A Taxonomy for Entity-Relationship Models

William Kent

> 1 INTRODUCTION . . . 1
> 2 THE QUESTIONS . . . 2
> 4 CONCLUSIONS . . . 6
> 5 REFERENCES . . . 6


There is a long list of characteristics by which many variations of entity-relationship model can be differentiated.


It is inaccurate to speak of "the" entity-relationship (ER) model. There are many ER models. ER is an approach rather than a single model, as reflected in the names of the definitive conferences on the subject [ERA1-3].

One of the principal debates over the ER "model" is whether or not the attribute concept is necessary. Also at issue is the degree of relationships: are they binary or n-ary? These alternatives yield at least four legitimate ER models, having either binary or n-ary relationships, with or without an attribute concept. This was the basis of the framework for ER models proposed in [Chen].

There are, however, many more ways in which ER models differ from one another. We have developed a list of such characteristics, which we express as questions with multiple possible answers.

The list is preliminary, not definitive. It suggests a direction of work, in terms of completing and agreeing on such a list of questions and possible answers. In particular, we haven't dealt with the various extensions and enhancements that have been proposed in many ERA papers [ERA1-3].

Such a list of characteristics provides a basis for defining and classifying the variants of the ER model. It should be used as a checklist against any published work dealing with an ER model: does the work clearly define its variant of the model? Does it provide answers to all the questions in the list? Most (if not all) works involving the ER model are ill-defined in this regard. It might be interesting to see how well the questions can be answered with respect to each of the papers appearing in [ERA1-3]. Such an exercise might also uncover additional characteristics that should be listed.

The list should provide a basis for defining certain "generic" models, such as binary relational or entity-attribute-relationship (EAR) [ISO]. Does "binary" refer to the whole family of models in which relationships have exactly two participants, or are there some assumptions regarding the other characteristics as well? A similar question can be addressed to the "EAR model": does the term cover all variants that have any form of attribute concept, or is it limited to one definition of "attribute" (which?), and what is assumed about the other characteristics?

Incidentally, while speaking of classifying models, we might note that there are models which don't use the terms "entity" and "relationship", but are ER models nonetheless. One such model is the "object-role" model of Falkenberg [Falk].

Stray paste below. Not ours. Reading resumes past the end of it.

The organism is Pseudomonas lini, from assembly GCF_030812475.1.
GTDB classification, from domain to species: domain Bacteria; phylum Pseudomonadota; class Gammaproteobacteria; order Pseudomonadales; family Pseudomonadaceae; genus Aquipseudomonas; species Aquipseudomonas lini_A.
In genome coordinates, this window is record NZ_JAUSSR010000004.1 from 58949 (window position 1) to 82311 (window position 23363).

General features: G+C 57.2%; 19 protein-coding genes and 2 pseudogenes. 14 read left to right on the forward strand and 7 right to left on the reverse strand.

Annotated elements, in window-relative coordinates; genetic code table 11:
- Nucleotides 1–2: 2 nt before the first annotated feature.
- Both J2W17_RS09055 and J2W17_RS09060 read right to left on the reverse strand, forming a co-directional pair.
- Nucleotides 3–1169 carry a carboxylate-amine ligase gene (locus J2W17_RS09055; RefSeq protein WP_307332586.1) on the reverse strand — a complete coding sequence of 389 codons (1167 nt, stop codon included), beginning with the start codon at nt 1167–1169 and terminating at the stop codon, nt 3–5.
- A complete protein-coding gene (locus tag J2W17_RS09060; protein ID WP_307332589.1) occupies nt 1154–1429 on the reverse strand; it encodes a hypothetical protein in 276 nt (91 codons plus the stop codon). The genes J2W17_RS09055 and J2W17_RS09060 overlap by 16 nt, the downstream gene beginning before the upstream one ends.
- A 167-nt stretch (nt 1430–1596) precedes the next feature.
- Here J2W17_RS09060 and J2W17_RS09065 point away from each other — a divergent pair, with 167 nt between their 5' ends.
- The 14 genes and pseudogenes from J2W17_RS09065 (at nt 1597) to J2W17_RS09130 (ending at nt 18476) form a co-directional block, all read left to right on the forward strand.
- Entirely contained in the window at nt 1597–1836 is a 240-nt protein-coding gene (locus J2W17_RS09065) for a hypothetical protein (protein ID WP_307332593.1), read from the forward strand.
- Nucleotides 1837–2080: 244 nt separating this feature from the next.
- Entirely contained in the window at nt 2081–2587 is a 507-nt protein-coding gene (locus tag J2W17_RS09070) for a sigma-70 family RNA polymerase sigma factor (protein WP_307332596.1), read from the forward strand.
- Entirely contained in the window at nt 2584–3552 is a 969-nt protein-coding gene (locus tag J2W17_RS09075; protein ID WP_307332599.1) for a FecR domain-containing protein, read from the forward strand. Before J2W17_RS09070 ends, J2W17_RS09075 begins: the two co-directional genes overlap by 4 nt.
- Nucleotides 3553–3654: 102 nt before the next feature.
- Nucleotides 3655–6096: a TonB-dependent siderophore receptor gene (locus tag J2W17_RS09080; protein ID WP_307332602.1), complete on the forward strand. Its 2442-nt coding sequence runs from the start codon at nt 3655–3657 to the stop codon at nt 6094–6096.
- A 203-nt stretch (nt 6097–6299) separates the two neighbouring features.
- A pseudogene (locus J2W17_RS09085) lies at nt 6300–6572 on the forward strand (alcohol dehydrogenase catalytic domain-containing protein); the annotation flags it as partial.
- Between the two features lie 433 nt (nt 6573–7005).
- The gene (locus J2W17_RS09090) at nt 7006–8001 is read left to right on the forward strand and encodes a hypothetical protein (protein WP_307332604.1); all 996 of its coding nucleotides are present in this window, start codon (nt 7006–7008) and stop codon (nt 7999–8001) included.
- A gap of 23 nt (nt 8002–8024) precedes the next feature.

The work of refining, adopting, and applying this taxonomy is not "research" work. There are no natural answers waiting to be discovered. The answers depend on what the model is to be used for, and by whom [Kent]. In any case, the answers will have to be a matter of consensus, to be arrived at by some study group or advisory committee, or (less likely) by an evolutionary pattern of common usage.

The number of ER models, according to this taxonomy, is on the order of 2**n, where n is the number of questions, if the questions have two possible answers. The exact number of models doesn't matter - this isn't a mathematical exercise, but an informal exploration into the diversity of ER models. The exact number is affected by the number of questions that we consider relevant, by the fact that some questions may have more than two answers, and by the fact that some combinations don't make sense.

We only provide the framework of the taxonomy. We don't try to classify any models - we can't, because most of them are ill-defined, as we've just said. We don't know how to classify them.


1. What is an entity?

a. Any thing.

b. An important thing, something about which information is maintained.

c. Something about which single-valued information is maintained.

d. A collection of information.

e. A collection of single-valued information.

2. Is it expected that an entity type corresponds to a record type (relation, table, etc.)?

If so, is the correspondence between entities and records one-to-one? If not, why not?

3. Can entity subtypes be specified?

4. Are all descriptions of an entity type inherited by its subtypes?

5. Can non-subset overlaps be specified?

E.g., customers and suppliers might overlap, with neither being a subset of the other.

6. Is there an attribute concept? (If not, skip to question 12.)

7. What is an attribute?

a. Any fact about an entity.

E.g., employee number, department, and height might be three attributes of an employee. (This is the attribute concept in the relational model.)

b. Something which is associated with an entity, but is not an entity in itself.

E.g., an employee's height.

c. The representation of something associated with an entity.

E.g., if one employee's height is "6 feet" and another's is "72 inches", they might not have the same height attribute.

Note: some models introduce a "value" concept, in which "attribute" refers to the type of information, e.g., height, and "value" refers to a particular occurrence, e.g., your height. The question still remains open: are "6 feet" and "72 inches" the same value of the height attribute?

d. Or is an attribute something that can be associated with various entity types?

E.g., is height one attribute, regardless of whether it is the height of a person or of a building, or are "height of person" and "height of building" two different attributes?

8. For definition 7b, is there an objective basis for distinguishing between attributes and entities?